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Collective efficacy and the built environment.

Published version
Peer-reviewed

Repository DOI


Type

Article

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Abstract

Collective efficacy is a prominent explanation for neighborhood crime concentrations. Just as crime is concentrated in particular neighborhoods, within-neighborhoods crime is concentrated in particular criminogenic locations. Research suggests criminogenic locations are determined by features of the built environment. This study links collective efficacy with situational opportunity to propose that collective efficacy facilitates the removal of criminogenic features of the built environment. I test this by examining associations 1) between past collective efficacy and present criminogenic features of the built environment, as well as 2) between those built environment features and crime, net of present collective efficacy. These are modeled using piecewise structural equations with generalized linear mixed-effect regressions on data from 1,641 blocks in 343 Chicago neighborhoods. Four types of police-reported crime are modeled using eight block-level built environment features in the 2003 Chicago Community Area Health Study (CCAHS; N = 3,074) and neighborhood collective efficacy from the CCAHS and the 1995 Project in Human Development in Chicago Neighborhoods (PHDCN) Community Survey (N = 7,672). Findings suggest neighborhoods with high collective efficacy maintain low rates of crime in part by limiting criminogenic built environment features, in particular, abandoned buildings. This crime control pathway is important because changes to the built environment are long lasting and reduce the need for future interventions against crime.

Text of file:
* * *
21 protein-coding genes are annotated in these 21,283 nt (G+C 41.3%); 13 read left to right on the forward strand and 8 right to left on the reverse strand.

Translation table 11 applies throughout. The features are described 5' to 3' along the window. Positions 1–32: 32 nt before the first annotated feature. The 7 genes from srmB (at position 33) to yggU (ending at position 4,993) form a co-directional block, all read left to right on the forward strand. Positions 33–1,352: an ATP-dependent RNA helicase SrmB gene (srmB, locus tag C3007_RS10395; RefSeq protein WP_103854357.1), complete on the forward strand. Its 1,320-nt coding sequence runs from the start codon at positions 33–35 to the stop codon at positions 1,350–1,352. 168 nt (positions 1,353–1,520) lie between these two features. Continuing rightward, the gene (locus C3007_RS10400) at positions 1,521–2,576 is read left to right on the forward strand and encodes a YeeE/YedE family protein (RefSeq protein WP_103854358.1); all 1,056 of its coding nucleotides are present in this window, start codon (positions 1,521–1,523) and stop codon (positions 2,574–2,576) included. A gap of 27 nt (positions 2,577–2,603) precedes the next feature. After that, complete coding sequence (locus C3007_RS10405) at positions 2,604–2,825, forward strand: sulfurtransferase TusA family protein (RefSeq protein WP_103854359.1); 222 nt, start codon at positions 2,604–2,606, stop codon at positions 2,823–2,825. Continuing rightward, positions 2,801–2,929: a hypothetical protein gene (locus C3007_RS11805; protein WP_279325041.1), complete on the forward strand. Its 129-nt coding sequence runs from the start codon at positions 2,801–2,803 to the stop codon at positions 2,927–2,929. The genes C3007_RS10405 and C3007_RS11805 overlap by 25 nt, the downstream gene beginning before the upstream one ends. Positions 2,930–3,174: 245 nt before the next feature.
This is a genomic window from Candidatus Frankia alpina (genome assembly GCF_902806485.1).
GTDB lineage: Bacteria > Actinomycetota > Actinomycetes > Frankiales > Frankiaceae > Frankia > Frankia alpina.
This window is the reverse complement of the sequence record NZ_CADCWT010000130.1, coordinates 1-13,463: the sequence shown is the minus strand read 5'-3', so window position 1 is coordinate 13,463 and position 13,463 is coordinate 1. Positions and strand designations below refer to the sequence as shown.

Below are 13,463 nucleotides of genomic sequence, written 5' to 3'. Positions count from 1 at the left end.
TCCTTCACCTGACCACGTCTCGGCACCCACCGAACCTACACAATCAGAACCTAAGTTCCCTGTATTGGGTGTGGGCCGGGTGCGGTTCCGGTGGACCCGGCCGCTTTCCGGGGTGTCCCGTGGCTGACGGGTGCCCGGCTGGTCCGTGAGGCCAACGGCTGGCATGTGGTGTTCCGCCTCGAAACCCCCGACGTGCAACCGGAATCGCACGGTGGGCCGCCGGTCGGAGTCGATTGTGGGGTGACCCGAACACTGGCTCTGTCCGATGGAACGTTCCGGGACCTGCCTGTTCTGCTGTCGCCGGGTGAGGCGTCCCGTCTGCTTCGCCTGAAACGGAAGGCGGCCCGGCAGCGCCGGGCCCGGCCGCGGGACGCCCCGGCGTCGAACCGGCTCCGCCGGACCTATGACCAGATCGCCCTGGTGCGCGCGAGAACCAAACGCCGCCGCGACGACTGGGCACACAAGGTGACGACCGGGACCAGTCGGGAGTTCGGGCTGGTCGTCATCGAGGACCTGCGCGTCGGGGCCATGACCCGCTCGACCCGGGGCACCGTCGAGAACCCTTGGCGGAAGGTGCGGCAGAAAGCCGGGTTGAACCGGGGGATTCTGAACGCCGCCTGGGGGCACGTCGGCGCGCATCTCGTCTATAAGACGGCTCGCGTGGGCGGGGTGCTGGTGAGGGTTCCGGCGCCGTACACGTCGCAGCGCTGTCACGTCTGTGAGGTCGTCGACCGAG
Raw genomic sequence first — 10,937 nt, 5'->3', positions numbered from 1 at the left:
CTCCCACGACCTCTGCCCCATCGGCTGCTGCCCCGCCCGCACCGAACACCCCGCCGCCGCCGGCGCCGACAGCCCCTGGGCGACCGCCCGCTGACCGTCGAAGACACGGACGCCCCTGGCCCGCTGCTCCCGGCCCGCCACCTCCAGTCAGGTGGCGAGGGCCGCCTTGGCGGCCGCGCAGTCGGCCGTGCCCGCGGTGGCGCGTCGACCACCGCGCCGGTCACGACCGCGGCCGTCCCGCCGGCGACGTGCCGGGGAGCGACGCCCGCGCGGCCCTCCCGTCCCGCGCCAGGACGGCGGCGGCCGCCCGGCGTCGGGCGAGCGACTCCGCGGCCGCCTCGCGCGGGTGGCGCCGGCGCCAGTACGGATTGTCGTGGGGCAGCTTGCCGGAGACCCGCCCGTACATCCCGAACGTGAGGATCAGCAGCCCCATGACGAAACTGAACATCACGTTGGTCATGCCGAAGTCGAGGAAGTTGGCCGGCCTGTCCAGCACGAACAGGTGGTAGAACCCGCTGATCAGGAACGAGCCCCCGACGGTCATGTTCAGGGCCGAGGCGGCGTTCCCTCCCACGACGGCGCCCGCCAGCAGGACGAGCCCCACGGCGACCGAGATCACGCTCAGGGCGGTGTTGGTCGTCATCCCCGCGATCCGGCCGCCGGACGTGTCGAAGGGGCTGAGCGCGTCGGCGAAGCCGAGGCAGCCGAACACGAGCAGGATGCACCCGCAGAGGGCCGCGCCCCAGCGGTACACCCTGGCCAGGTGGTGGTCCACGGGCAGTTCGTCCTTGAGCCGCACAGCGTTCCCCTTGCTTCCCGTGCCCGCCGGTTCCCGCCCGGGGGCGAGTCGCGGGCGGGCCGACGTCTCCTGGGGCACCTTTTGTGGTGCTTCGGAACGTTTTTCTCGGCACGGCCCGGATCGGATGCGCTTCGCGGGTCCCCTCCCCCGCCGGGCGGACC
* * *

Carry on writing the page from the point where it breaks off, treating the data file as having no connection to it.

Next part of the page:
Description

Keywords

built environment, collective efficacy, routine activities, situational opportunity

Journal Title

Criminology

Conference Name

Journal ISSN

0011-1384
1745-9125

Volume Title

60

Publisher

Wiley